distaff

[dis-taf, -tahf]
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noun
  1. a staff with a cleft end for holding wool, flax, etc., from which the thread is drawn in spinning by hand.
  2. a similar attachment on a spinning wheel.
  3. Archaic.
    1. a woman or women collectively.
    2. women's work.
adjective
  1. Sometimes Offensive. noting, pertaining to, characteristic of, or suitable for a female.See also distaff side.

Origin of distaff

before 1000; Middle English distaf, Old English distæf, equivalent to dis- (cognate with Low German diesse bunch of flax on a distaff; cf. dizen) + stæf staff1

Usage note

A distaff is the stick onto which wool or flax is wound in spinning. Since spinning was traditionally done by females, distaff took on figurative meanings relating to women or women’s work. In the sense of “female,” the noun distaff is archaic, but the adjective is in current use: distaff chores, a distaff point of view; the distaff side of the family. Women who find the term offensive are probably aware of its origin in female stereotypes. Another current use of the adjective is in reference to horses: a distaff race is for fillies or mares.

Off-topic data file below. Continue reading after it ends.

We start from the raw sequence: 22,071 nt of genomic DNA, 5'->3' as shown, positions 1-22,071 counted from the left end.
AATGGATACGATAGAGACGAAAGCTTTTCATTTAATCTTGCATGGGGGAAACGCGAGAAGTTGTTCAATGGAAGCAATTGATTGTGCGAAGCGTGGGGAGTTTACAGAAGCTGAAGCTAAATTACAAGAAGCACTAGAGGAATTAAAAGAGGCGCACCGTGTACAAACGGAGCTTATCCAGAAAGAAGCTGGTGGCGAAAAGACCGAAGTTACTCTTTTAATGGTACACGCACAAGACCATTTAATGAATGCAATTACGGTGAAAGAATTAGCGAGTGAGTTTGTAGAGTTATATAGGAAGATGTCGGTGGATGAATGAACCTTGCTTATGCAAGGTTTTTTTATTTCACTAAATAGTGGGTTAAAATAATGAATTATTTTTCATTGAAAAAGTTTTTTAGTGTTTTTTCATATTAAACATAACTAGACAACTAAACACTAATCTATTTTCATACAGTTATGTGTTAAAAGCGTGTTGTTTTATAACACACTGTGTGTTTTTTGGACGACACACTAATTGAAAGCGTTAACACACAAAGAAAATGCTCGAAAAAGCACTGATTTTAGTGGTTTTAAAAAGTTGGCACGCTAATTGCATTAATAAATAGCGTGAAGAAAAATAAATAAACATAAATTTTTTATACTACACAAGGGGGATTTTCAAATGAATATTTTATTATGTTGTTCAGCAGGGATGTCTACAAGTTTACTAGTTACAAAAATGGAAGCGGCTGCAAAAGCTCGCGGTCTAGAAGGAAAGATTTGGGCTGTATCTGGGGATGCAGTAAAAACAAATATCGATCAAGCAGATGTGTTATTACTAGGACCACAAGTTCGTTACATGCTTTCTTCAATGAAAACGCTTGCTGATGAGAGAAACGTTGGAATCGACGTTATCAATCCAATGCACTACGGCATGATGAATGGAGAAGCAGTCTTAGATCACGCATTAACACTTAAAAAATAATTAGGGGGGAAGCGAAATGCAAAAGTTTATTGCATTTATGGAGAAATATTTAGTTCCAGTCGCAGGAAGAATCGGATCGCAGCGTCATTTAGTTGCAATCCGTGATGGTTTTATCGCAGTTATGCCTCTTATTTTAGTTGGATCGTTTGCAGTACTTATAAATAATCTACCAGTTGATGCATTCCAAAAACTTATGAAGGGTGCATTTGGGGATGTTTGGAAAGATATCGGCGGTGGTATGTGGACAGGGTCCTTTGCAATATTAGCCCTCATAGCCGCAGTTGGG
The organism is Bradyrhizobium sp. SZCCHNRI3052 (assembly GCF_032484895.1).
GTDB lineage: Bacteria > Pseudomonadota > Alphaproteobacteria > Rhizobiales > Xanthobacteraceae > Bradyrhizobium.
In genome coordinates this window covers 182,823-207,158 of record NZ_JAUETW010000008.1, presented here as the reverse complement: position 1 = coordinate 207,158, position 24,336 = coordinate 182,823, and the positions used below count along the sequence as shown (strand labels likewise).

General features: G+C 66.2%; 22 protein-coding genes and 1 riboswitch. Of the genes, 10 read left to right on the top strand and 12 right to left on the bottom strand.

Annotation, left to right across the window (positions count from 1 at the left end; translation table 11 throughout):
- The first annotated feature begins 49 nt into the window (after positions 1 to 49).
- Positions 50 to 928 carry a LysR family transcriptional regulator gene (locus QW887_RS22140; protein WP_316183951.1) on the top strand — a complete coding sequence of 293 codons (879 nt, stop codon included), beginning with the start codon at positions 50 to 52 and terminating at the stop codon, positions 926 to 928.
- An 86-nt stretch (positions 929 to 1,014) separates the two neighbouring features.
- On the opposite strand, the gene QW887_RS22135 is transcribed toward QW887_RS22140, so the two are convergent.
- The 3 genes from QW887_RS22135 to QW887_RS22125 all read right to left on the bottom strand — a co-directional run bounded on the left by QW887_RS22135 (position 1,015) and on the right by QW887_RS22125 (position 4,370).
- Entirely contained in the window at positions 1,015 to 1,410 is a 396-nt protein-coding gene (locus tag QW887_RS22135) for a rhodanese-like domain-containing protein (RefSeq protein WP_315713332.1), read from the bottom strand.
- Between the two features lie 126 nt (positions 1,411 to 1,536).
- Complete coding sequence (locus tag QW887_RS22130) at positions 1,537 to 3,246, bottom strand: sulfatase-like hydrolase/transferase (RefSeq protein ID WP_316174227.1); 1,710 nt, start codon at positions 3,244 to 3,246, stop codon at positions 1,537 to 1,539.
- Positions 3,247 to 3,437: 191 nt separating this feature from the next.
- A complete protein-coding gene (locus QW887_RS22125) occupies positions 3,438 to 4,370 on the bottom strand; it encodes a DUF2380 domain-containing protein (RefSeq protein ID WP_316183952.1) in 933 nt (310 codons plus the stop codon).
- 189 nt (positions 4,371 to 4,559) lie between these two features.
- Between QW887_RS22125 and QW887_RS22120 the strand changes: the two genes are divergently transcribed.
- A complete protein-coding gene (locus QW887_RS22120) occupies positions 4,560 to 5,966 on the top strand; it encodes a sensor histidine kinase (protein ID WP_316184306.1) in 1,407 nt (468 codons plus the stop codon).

Dictionary.com Unabridged Based on the Random House Unabridged Dictionary, © Random House, Inc. 2018


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British Dictionary definitions for distaff

distaff

noun
  1. the rod on which flax is wound preparatory to spinning
  2. (modifier) of or concerning womenoffensive to distaff members of the audience

Word Origin for distaff

Old English distæf, from dis- bunch of flax + stæf staff 1; see dizen
Collins English Dictionary - Complete & Unabridged 2012 Digital Edition © William Collins Sons & Co. Ltd. 1979, 1986 © HarperCollins Publishers 1998, 2000, 2003, 2005, 2006, 2007, 2009, 2012

Word Origin and History for distaff
n.

Old English distæf "stick that holds flax for spinning," from dis- "bunch of flax" (cf. Middle Low German dise, Low German diesse "a bunch of flax on a distaff;" see bedizen) + stæf "stick, staff" (see staff).

A synonym in English for "the female sex, female authority in the family," since at least the late 1400s, probably because in the Middle Ages spinning was typically done by women. St. Distaff's Day was Jan. 7, when "women resumed their spinning and other ordinary employments after the holidays" [OED].

Online Etymology Dictionary, © 2010 Douglas Harper